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At Punjab University, I stayed with him for around 33 years in the positions of a student, colleague, and subordinate. He was most popular among the students because of his devotion and sincerity as a teacher. Other teachers discussed different things in the classroom, but he was always confined to the syllabi and worked hard to check students’ writing assignments. I often found an opportunity to sit in his office and have a cup of tea. Besides academic things, he rarely talked about everyday matters. Nevertheless, whenever he spoke two to three sentences, he uttered words of practical wisdom. He thought that one could overcome their deficiency of intelligence with some more hard work, but where you need to work hard, there is no alternative to it. On one occasion, he said to me: “You are ahead of your batch fellows because you have got ample practical journalism experience during your college days. Now, suppose you get some more practical knowledge of the national press during your university education. In that case, it will not affect your academic achievements but will help to keep you ahead of your class fellows.” After some weeks of this advice, I got a sub-editor’s job in the Daily Nida-e-Millat of Majeed Nizami. I was in my final year of MA Journalism. Dr. Miskeen Hijazi appreciated it when my title feature articles appeared in the Nida-e-Millat. He said, “That was a significant achievement, but such successes always come with so many jealousies, biases, and leg-pulling. Now, you need to do double work on the one side for the quality of your work and the other side to avoid the adverse effects of others’ jealousy.”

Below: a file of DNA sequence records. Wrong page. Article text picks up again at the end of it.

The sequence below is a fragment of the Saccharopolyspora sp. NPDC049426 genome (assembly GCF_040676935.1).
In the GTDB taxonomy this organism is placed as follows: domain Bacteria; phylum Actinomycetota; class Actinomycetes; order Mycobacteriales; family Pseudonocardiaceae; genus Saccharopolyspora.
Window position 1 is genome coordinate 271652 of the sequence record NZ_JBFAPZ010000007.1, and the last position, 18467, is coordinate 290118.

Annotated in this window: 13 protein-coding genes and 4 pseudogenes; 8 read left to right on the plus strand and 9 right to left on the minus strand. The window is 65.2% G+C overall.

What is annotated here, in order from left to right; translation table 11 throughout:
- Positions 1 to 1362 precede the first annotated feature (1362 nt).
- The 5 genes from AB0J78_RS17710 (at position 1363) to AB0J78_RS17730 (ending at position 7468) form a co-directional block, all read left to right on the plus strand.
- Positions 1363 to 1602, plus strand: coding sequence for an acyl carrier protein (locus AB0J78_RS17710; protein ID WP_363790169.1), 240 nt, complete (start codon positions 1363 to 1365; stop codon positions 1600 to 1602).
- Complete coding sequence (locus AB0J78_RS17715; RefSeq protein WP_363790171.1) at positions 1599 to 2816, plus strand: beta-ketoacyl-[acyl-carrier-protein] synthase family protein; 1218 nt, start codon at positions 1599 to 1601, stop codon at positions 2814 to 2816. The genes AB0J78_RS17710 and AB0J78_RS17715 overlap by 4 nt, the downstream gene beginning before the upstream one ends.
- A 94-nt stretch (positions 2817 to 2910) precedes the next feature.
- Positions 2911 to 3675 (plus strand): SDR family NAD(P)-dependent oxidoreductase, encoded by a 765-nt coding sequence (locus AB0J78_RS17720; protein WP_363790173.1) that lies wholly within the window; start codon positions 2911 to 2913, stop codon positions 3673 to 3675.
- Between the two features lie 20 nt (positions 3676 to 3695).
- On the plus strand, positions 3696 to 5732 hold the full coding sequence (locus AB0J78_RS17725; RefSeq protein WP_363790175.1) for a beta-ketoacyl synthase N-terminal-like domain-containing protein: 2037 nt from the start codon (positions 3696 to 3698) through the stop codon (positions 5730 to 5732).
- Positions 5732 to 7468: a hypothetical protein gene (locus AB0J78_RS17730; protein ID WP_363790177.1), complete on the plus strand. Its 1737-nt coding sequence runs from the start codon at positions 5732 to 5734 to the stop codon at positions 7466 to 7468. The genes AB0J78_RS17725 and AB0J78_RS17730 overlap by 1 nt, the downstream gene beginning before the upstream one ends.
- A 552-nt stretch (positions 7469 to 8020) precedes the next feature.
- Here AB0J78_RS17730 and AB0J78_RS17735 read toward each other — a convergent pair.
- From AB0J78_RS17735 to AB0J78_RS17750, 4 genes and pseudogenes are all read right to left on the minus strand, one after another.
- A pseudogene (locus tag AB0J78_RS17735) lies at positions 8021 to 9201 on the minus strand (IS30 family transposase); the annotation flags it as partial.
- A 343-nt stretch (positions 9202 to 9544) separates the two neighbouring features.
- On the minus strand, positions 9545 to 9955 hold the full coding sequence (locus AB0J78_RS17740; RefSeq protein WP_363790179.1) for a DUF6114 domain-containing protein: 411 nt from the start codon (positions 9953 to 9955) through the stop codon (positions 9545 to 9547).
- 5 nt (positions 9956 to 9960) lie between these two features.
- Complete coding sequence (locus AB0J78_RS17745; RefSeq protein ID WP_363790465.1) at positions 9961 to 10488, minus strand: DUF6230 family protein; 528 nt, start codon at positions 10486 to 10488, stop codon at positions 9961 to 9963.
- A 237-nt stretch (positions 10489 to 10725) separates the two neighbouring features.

On his recommendation, I joined him as a lecturer in the Journalism Department at Punjab University in 1971. On one occasion, he noticed me saying to one of the students that if he showed that nasty attitude again in the class, I would go through him from the third floor down to the ground. On this, Hijazi Sahib offered me a cup of tea in his room and said that it was pretty strange to hear such words from me. “See gentleman, you have been appointed to the university as a scholar, not as a wrestler; you must behave with your students as a scholar as long as you are here,” he said to me.